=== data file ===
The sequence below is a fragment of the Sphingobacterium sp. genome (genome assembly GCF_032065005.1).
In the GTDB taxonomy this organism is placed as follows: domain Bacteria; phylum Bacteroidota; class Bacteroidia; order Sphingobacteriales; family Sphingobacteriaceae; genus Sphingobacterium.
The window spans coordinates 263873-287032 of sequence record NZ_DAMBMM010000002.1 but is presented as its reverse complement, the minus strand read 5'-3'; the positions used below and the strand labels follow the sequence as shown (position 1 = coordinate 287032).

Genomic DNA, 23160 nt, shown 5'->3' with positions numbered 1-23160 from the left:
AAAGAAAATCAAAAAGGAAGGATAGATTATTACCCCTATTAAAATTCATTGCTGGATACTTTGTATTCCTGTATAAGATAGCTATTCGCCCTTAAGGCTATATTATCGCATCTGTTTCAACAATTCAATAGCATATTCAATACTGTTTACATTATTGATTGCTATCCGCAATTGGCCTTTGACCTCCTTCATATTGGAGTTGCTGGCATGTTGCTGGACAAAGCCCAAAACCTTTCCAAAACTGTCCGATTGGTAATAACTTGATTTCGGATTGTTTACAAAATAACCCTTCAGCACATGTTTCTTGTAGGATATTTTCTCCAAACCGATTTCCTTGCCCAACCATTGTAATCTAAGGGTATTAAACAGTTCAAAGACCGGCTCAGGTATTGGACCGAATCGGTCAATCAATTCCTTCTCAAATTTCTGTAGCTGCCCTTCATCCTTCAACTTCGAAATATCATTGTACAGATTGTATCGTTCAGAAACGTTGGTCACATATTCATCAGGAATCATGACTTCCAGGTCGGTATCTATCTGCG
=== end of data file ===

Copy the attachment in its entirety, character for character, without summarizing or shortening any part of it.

The sequence below is a fragment of the Sphingobacterium sp. genome (genome assembly GCF_032065005.1).
In the GTDB taxonomy this organism is placed as follows: domain Bacteria; phylum Bacteroidota; class Bacteroidia; order Sphingobacteriales; family Sphingobacteriaceae; genus Sphingobacterium.
The window spans coordinates 263873-287032 of sequence record NZ_DAMBMM010000002.1 but is presented as its reverse complement, the minus strand read 5'-3'; the positions used below and the strand labels follow the sequence as shown (position 1 = coordinate 287032).

Genomic DNA, 23160 nt, shown 5'->3' with positions numbered 1-23160 from the left:
AAAGAAAATCAAAAAGGAAGGATAGATTATTACCCCTATTAAAATTCATTGCTGGATACTTTGTATTCCTGTATAAGATAGCTATTCGCCCTTAAGGCTATATTATCGCATCTGTTTCAACAATTCAATAGCATATTCAATACTGTTTACATTATTGATTGCTATCCGCAATTGGCCTTTGACCTCCTTCATATTGGAGTTGCTGGCATGTTGCTGGACAAAGCCCAAAACCTTTCCAAAACTGTCCGATTGGTAATAACTTGATTTCGGATTGTTTACAAAATAACCCTTCAGCACATGTTTCTTGTAGGATATTTTCTCCAAACCGATTTCCTTGCCCAACCATTGTAATCTAAGGGTATTAAACAGTTCAAAGACCGGCTCAGGTATTGGACCGAATCGGTCAATCAATTCCTTCTCAAATTTCTGTAGCTGCCCTTCATCCTTCAACTTCGAAATATCATTGTACAGATTGTATCGTTCAGAAACGTTGGTCACATATTCATCAGGAATCATGACTTCCAGGTCGGTATCTATCTGCG